After Facebook CEO Mark Zuckerberg testified before Congress Tuesday and Wednesday, Facebook users — among many — are still wondering if online privacy still exists.

At the hearing before the House Energy and Commerce Committee Wednesday, Rep. Ben Luján (D-N.M.) asked Zuckerberg if Facebook had detailed profiles on even those who had never signed up for the social networking site.

He replied, "In general, we collect data of people who have not signed up for Facebook for security purposes."

Updated at 10:20 p.m. ET

Arizona Gov. Doug Ducey has given in to demands for pay raises for teachers, who have been conducting a month of protests at the state Capitol and at schools. He has proposed to boost teacher salaries 20 percent by 2020.

As the current Consumer Financial Protection Bureau head sparred with the agency's champion, Sen. Elizabeth Warren, in a congressional hearing, a legal battle over who gets to run the bureau escalated in a Washington, D.C., courtroom on Thursday.

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If Republicans in Congress have their way, millions of people who get food aid through the Supplemental Nutritional Assistance Program (SNAP) will have to find a job or attend job training classes for about 20 hours each week, or lose their benefits.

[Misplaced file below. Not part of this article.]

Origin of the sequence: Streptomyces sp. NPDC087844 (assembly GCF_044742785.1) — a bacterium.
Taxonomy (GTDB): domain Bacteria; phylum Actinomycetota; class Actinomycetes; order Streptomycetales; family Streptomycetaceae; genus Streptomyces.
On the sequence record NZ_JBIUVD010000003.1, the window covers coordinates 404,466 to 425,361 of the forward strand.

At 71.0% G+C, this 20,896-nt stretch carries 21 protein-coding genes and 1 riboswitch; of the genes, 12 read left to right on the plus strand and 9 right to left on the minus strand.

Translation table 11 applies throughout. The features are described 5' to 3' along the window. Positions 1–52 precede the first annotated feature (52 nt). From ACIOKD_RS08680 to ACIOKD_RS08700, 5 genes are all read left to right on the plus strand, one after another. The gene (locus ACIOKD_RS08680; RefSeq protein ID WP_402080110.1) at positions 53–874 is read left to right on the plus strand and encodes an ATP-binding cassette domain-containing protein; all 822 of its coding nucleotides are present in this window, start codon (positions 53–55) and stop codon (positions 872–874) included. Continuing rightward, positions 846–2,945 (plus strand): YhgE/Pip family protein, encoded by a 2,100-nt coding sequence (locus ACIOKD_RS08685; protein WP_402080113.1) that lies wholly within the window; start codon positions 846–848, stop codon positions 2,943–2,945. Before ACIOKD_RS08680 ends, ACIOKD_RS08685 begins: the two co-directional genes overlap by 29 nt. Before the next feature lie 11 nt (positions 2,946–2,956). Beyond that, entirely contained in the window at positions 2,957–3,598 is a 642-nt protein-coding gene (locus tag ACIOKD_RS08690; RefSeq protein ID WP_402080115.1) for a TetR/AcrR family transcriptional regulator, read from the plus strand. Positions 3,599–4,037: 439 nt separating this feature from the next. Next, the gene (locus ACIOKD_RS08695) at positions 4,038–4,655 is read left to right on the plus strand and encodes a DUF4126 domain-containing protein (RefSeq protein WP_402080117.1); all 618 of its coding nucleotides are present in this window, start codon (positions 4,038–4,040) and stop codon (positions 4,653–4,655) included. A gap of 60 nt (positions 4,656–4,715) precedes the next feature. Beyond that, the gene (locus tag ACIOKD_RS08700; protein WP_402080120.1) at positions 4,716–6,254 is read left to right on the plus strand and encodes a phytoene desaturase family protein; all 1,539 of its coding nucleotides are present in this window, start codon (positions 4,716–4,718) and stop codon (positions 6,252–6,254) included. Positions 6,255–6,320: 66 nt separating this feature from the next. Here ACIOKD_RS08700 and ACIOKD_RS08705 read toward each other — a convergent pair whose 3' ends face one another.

Updated at 1:11 p.m. ET Friday

Facebook announced on Wednesday that it will no longer channel funds into an effort that opposed giving social media users more control over their personal data.

One tree was all it took. Around 12:30 p.m. on Thursday, a wayward trunk tumbled over onto a major transmission line in Puerto Rico's still-fragile electrical grid and cut power to roughly 840,000 customers, affecting more than half of the island's population.

The Department of Justice will temporarily suspend funding for a legal-advice program for detained immigrants as well as a telephone help line at the end of the month, according to officials.

On Tuesday, the department alerted the Vera Institute of Justice, an immigrants rights organization that runs the Legal Orientation Program and the Immigration Court Helpdesk, that the government needs time to review the effectiveness of the program.

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U.S. Border Patrol agents were caught on camera trying to ditch an injured and apparently incoherent man across the Mexican border because they said he "looks" Mexican, according to NBC News.

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Four of last season's hurricanes were deemed so destructive and deadly that the U.N.'s World Meteorological Organization has decided to retire their names.

A new report from the Congressional Budget Office predicts the federal deficit will balloon past $1 trillion in the next two years. That takes into account the Republicans 1.5 trillion dollar tax overhaul signed into law last year, and a $1.3 trillion bipartisan spending bill last month.